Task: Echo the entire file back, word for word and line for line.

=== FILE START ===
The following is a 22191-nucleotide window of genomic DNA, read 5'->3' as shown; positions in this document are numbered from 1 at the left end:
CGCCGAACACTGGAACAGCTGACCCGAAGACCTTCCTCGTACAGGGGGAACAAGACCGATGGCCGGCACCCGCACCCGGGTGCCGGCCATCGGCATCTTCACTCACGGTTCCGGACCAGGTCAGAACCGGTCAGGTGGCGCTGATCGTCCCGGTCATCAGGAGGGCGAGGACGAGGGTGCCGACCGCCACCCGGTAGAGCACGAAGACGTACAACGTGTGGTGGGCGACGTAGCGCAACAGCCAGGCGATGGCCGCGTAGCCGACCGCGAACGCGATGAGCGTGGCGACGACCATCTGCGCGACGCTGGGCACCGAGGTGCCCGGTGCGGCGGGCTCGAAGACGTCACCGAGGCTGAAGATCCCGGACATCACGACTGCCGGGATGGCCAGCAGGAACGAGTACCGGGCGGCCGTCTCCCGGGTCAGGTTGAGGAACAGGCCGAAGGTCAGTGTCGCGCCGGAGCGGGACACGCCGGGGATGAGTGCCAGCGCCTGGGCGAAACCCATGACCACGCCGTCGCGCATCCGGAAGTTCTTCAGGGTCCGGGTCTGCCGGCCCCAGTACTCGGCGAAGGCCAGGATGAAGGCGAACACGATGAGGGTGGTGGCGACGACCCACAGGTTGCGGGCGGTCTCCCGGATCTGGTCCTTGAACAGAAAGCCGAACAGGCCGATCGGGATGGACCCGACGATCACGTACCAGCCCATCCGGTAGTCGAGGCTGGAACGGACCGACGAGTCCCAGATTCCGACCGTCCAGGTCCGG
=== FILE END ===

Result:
The following is a 22191-nucleotide window of genomic DNA, read 5'->3' as shown; positions in this document are numbered from 1 at the left end:
CGCCGAACACTGGAACAGCTGACCCGAAGACCTTCCTCGTACAGGGGGAACAAGACCGATGGCCGGCACCCGCACCCGGGTGCCGGCCATCGGCATCTTCACTCACGGTTCCGGACCAGGTCAGAACCGGTCAGGTGGCGCTGATCGTCCCGGTCATCAGGAGGGCGAGGACGAGGGTGCCGACCGCCACCCGGTAGAGCACGAAGACGTACAACGTGTGGTGGGCGACGTAGCGCAACAGCCAGGCGATGGCCGCGTAGCCGACCGCGAACGCGATGAGCGTGGCGACGACCATCTGCGCGACGCTGGGCACCGAGGTGCCCGGTGCGGCGGGCTCGAAGACGTCACCGAGGCTGAAGATCCCGGACATCACGACTGCCGGGATGGCCAGCAGGAACGAGTACCGGGCGGCCGTCTCCCGGGTCAGGTTGAGGAACAGGCCGAAGGTCAGTGTCGCGCCGGAGCGGGACACGCCGGGGATGAGTGCCAGCGCCTGGGCGAAACCCATGACCACGCCGTCGCGCATCCGGAAGTTCTTCAGGGTCCGGGTCTGCCGGCCCCAGTACTCGGCGAAGGCCAGGATGAAGGCGAACACGATGAGGGTGGTGGCGACGACCCACAGGTTGCGGGCGGTCTCCCGGATCTGGTCCTTGAACAGAAAGCCGAACAGGCCGATCGGGATGGACCCGACGATCACGTACCAGCCCATCCGGTAGTCGAGGCTGGAACGGACCGACGAGTCCCAGATTCCGACCGTCCAGGTCCGG